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J Paediatr Child Health. 2006 Jun;42(6):377-83.

Health service utilisation of a regional cohort of very preterm infants over the first 2 years of life.

Author information

  • 1Neonatal Service, Christchurch Women's Hospital, and Canterbury Child Development Research Group, University of Canterbury, Christchurch, New Zealand.

Abstract

AIM:

Very preterm infants represent major consumers of health services following neonatal discharge. We examined the health service utilisation of a regional cohort of very preterm infants over the first 2 years of life, including the association with neurodevelopmental outcome.

METHODS:

A regionally based 2-year cohort of 100 very preterm infants along with a comparison sample of 104 full term control infants matched for sex, time and place of birth were recruited. Perinatal and social background factors that predispose very preterm infants to increased risk of subsequent general practitioner (GP) and hospital service use were identified. At 2 years, all children underwent a neurodevelopmental assessment, Bayley Scales of Infant Development (BSID-II). Details of children's medical contacts obtained by parent interview were cross-checked against GP and hospital records/databases.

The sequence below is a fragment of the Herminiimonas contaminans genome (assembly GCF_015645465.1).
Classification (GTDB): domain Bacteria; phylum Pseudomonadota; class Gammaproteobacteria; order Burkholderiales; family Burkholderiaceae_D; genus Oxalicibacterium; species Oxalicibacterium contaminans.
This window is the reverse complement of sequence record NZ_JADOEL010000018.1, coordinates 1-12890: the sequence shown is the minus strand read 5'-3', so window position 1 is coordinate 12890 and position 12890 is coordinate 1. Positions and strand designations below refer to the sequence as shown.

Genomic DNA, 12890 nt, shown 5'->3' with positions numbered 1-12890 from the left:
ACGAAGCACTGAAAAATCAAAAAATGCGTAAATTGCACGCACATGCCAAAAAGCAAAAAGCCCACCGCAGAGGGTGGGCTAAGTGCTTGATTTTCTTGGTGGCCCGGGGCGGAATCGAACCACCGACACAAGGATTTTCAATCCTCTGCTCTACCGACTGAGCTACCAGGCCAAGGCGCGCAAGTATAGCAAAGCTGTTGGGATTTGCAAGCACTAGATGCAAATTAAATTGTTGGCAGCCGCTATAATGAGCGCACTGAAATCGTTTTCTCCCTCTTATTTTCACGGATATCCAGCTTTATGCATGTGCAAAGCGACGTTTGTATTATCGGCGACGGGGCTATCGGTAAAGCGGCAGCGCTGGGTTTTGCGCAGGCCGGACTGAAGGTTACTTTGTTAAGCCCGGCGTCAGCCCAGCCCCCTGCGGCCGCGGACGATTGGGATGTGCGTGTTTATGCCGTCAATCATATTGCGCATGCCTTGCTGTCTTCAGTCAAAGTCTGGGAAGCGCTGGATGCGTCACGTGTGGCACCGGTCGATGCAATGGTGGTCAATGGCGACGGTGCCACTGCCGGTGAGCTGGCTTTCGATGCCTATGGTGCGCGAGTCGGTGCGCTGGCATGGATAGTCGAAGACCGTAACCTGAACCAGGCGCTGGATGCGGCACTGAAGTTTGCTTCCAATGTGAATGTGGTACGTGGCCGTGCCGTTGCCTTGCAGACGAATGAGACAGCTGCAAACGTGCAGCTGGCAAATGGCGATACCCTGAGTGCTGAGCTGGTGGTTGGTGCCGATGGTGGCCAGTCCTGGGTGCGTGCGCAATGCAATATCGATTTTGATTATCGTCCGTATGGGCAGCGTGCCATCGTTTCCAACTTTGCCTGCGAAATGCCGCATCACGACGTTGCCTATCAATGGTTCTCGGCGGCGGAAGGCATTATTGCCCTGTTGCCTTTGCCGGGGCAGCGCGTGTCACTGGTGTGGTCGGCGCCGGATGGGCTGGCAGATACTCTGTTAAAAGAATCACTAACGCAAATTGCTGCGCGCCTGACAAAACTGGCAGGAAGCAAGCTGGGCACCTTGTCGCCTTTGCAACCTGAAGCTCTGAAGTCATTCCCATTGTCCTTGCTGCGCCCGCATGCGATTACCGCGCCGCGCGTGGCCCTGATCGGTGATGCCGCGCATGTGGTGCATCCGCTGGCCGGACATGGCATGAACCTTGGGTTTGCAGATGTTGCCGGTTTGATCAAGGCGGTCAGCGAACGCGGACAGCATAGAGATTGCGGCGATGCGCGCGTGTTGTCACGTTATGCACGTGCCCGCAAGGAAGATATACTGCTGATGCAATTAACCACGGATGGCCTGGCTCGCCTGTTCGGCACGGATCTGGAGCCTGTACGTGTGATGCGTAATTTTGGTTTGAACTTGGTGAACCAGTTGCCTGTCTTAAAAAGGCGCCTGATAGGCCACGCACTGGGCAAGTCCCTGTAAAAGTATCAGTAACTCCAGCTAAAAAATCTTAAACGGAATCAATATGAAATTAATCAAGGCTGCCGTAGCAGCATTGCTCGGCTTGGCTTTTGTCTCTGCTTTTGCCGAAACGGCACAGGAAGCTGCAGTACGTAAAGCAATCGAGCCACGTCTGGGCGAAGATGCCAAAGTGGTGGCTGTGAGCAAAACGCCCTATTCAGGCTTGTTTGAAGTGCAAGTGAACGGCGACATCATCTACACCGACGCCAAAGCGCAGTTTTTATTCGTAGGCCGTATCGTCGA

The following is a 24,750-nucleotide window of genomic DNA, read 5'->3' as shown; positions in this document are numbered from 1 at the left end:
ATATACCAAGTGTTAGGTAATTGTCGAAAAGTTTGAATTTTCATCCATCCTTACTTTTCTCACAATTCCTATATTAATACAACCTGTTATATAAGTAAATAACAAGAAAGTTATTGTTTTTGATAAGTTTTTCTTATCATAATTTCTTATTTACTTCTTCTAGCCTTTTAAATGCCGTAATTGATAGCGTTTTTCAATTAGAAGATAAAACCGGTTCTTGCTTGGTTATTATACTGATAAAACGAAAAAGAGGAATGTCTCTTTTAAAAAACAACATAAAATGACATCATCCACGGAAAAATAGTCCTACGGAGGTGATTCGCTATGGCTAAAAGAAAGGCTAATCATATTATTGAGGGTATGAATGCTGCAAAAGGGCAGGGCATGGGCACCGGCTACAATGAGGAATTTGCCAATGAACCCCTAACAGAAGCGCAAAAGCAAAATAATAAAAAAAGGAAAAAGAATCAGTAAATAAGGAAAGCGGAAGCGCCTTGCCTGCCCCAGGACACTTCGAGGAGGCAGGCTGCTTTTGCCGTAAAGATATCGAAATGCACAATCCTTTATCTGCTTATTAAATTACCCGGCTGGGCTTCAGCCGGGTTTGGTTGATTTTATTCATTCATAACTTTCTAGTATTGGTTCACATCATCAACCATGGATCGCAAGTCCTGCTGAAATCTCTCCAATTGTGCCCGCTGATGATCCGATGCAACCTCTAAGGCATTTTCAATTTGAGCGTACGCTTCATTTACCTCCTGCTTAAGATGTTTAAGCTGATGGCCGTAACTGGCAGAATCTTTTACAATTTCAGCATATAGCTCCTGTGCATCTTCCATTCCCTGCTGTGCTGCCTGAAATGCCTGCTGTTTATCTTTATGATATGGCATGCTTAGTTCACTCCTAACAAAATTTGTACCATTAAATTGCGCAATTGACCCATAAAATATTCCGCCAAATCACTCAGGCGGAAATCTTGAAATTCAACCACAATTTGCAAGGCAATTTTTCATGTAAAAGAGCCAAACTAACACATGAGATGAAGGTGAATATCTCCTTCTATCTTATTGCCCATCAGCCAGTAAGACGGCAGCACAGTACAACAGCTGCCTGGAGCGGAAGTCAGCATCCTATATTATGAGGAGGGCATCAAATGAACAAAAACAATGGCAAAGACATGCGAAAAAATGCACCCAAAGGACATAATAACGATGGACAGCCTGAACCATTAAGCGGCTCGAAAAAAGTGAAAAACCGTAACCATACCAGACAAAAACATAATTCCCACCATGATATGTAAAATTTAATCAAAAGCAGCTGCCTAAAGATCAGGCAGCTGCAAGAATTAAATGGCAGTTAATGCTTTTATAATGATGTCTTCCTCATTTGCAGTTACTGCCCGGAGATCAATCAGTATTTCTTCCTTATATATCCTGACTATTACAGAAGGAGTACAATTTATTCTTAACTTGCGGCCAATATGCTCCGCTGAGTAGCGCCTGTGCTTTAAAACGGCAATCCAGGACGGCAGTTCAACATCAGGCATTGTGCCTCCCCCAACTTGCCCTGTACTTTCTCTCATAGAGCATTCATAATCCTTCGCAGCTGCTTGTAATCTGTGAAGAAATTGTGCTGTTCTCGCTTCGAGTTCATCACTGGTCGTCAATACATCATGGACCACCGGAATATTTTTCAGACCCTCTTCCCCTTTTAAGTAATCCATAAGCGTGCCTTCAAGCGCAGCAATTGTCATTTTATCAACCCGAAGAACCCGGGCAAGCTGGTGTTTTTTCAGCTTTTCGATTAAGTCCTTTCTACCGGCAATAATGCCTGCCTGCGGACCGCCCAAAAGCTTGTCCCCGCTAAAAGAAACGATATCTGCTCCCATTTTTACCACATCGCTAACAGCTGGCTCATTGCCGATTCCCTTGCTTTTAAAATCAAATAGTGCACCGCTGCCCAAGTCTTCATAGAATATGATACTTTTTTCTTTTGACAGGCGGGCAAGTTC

RESULTS:

Very preterm infants had a similar number of GP visits to term infants but more outpatient hospital visits. Fifty-three (55%) very preterm infants were admitted to hospital on 131 occasions compared with 26 (26%) term infants on 37 occasions (p<0.001). The main reason for hospitalisation in the preterm cohort was respiratory disorder. The frequency of hospital admissions was significantly related to birthweight (P=0.01), gestational age (P<0.001) and the number of people living in the family household (P=0.02). No associations were found between hospital admission and neurodevelopment at 2 years.

CONCLUSION:

Very preterm infants had higher rates of hospital admissions and visits than term infants unrelated to neurodevelopmental outcome at 2 years of age. These findings highlight that very preterm birth is associated with ongoing health morbidity.

PMID:
16737481
[PubMed - indexed for MEDLINE]
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